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LuigiCabrini
Senior Member
Joined: 06/23/00
Posts: 207
LuigiCabrini
Senior Member
Joined: 06/23/00
Posts: 207
11/25/2000 8:52 pm
I think that people are too pessimistic about the future of music. Sure, the albums selling the most are largely composed of crap. But does anybody cry about the death of literature when Steven King and Danielle Steele are outselling the classics by exponential ammounts? Pop culture is pop culture, and it always has been, and it always will be. I'd sooner talk about Britney Spears and the Spice Girls and BSB with respect to a global economy and the McDonaldization of the world than I would talk about them as musicians.
Intent is the key, and people who are making music for music's sake are by and large not going to make a lot of money because that's not what sells. Sometimes they do, there are exceptions to every rule, but when music is a commodity in the same way that a big mac is, expect it to be mass produced like one. People talk about how it used to be different. Classic rock fans look back to the 60s and 70s thinking that most people liked "real" music back then. You know what? The Partridge Family, Leif Garret, and the Monkees were thriving in that time, so don't tell me people didn't eat up mass produced pop crap with a spoon back then.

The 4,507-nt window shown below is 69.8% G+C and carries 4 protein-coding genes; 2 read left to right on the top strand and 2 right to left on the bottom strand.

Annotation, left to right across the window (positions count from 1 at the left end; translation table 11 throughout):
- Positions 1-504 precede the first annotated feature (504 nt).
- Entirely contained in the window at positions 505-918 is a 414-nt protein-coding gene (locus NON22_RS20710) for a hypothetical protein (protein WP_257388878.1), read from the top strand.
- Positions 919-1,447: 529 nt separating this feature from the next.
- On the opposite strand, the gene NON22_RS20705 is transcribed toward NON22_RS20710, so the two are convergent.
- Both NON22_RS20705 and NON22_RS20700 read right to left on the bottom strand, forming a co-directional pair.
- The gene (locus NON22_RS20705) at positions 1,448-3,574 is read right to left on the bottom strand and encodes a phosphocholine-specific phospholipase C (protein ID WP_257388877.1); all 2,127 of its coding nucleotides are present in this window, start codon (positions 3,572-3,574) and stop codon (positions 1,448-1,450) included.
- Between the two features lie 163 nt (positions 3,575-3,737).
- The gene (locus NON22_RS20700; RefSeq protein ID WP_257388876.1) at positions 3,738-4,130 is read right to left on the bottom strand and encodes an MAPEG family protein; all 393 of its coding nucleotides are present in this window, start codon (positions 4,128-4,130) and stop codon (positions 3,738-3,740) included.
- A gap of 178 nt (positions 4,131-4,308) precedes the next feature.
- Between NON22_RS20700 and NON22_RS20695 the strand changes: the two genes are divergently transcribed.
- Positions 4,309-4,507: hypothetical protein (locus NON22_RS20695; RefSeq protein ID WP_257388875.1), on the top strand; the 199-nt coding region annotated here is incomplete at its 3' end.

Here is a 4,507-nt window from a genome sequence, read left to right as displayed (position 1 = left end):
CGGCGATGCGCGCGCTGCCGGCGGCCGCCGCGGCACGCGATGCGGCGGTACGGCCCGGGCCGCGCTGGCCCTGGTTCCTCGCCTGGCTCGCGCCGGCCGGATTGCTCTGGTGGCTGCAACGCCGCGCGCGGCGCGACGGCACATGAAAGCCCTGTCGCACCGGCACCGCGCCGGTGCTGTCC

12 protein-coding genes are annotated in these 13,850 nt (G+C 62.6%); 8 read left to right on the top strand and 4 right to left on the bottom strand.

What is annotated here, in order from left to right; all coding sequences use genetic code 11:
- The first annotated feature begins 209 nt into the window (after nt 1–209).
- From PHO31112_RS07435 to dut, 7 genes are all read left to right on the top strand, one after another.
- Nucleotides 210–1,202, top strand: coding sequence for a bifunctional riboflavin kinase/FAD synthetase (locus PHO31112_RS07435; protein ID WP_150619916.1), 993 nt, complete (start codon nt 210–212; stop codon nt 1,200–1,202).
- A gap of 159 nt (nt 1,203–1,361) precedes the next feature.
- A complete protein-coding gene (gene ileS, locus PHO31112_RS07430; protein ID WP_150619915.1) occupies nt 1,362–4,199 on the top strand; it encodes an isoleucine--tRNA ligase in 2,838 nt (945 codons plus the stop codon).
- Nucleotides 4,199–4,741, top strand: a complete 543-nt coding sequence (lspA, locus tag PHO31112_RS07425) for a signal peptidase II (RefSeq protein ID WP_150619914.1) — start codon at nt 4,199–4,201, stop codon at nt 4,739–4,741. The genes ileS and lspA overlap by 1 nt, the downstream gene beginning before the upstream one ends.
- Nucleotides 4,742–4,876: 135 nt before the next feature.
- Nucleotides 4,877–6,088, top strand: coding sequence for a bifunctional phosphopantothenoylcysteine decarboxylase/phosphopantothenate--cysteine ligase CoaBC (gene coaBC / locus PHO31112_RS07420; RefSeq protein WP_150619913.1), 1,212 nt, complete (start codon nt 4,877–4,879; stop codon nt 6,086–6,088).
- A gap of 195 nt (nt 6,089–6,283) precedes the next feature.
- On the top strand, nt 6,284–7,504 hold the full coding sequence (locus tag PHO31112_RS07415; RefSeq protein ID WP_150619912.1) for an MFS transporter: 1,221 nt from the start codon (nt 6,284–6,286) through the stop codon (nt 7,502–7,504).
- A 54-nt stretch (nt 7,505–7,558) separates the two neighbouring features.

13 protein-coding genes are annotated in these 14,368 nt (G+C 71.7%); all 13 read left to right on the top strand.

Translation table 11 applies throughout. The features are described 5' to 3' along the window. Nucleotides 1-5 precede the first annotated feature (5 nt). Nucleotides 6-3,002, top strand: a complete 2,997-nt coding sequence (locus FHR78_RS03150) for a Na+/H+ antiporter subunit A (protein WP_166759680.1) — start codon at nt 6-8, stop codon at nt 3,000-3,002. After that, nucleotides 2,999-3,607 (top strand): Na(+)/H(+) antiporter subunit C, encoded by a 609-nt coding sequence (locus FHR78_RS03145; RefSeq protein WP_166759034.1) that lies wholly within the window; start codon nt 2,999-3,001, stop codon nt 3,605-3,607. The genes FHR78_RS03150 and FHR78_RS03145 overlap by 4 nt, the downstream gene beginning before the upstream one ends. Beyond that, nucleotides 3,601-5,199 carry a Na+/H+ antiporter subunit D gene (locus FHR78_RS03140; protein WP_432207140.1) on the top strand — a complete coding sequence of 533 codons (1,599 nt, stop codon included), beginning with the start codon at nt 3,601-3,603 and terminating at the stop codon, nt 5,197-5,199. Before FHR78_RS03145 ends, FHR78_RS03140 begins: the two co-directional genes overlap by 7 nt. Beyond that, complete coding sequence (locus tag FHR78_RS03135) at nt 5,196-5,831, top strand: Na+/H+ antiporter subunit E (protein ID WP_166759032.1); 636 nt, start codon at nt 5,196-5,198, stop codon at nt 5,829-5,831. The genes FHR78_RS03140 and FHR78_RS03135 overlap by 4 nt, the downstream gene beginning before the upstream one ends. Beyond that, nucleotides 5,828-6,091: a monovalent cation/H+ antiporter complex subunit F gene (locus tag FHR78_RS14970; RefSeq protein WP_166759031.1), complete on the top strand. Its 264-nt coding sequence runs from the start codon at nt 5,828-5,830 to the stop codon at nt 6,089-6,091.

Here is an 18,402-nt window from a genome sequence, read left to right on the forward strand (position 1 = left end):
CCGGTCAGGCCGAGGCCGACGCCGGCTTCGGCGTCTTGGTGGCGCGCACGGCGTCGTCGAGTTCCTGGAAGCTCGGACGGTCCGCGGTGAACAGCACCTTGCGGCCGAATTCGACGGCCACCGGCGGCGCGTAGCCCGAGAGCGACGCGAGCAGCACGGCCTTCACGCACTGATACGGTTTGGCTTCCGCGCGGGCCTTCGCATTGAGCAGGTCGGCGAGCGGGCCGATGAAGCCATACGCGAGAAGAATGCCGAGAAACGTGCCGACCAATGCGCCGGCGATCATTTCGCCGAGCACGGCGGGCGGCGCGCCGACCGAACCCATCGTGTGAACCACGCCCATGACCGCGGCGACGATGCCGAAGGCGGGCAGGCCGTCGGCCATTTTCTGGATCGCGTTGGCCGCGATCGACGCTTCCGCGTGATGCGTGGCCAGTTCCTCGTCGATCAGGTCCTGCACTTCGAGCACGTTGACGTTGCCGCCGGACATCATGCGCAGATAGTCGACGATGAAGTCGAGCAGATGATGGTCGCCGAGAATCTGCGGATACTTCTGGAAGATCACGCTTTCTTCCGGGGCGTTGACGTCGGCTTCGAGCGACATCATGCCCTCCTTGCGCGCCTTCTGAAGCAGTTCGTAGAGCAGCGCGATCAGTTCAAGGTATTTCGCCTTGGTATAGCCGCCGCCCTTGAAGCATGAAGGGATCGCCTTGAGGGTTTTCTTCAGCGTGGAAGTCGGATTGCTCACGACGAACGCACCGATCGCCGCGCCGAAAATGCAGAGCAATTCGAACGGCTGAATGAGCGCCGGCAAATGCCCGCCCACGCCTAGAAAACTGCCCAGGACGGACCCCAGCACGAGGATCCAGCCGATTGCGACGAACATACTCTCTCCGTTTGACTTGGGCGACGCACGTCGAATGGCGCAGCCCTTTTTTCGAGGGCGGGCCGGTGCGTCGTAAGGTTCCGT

Ok, here's the happy part. There will always be people who love music for music's sake, and who continue to make music, regardless of what trend happens to be raking in the most money for HMV at the current time. So instead of worrying about the future of music, just listen to and play what you like. I'm a jazz fan/player, and I'm not worried about the death of jazz, even though each new Kenny G album outsells Mike Brecker and Pat Metheny's albums by millions. There will always be Kenny G's, but there will also always be John Coltranes, you just have to know where to look.